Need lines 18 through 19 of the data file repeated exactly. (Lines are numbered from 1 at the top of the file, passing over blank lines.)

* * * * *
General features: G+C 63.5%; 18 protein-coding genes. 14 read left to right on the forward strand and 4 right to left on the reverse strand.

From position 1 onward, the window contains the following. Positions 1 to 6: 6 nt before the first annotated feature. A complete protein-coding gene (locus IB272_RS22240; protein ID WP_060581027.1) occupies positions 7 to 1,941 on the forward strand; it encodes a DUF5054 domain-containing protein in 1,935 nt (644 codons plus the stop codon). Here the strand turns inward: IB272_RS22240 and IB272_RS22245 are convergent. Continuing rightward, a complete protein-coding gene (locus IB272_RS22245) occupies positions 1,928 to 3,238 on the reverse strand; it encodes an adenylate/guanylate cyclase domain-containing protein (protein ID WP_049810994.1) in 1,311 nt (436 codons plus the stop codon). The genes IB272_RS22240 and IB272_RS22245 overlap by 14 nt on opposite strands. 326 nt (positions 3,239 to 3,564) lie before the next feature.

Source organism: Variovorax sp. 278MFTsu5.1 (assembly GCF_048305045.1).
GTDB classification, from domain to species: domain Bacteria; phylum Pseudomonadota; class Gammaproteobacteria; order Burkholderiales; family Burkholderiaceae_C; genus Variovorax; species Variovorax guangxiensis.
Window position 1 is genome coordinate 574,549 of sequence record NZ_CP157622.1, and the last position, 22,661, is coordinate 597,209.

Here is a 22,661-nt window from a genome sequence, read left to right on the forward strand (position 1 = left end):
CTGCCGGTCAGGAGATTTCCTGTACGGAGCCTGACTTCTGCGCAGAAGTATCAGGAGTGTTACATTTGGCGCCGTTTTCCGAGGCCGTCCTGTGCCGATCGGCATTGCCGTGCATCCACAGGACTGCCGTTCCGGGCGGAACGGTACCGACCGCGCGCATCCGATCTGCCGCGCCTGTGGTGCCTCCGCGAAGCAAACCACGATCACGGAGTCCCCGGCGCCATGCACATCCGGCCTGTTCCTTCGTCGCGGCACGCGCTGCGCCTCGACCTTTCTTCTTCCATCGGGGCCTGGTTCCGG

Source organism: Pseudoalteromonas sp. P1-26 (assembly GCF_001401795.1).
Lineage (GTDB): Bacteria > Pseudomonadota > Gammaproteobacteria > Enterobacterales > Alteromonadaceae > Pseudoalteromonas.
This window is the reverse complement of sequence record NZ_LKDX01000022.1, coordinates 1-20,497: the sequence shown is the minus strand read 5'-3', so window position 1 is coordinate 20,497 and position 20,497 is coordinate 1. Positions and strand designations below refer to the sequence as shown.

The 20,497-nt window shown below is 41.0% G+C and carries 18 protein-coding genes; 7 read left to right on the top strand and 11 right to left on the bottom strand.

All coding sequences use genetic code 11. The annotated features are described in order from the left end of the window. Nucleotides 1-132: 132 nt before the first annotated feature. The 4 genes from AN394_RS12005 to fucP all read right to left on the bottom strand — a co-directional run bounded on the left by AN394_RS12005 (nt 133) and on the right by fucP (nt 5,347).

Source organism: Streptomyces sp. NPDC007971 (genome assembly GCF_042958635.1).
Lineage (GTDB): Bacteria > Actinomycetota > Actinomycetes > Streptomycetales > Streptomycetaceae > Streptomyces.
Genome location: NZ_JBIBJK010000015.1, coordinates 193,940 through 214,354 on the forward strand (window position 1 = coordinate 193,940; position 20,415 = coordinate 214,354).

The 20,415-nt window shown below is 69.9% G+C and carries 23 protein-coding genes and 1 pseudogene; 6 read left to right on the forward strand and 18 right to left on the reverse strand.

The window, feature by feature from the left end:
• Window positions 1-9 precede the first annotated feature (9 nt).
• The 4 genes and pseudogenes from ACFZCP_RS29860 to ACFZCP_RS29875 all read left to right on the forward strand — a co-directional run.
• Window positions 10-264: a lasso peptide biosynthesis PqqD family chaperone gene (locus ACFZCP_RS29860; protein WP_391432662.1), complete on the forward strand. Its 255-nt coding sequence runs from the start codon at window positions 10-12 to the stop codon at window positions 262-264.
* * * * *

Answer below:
• Window positions 1-9 precede the first annotated feature (9 nt).
• The 4 genes and pseudogenes from ACFZCP_RS29860 to ACFZCP_RS29875 all read left to right on the forward strand — a co-directional run.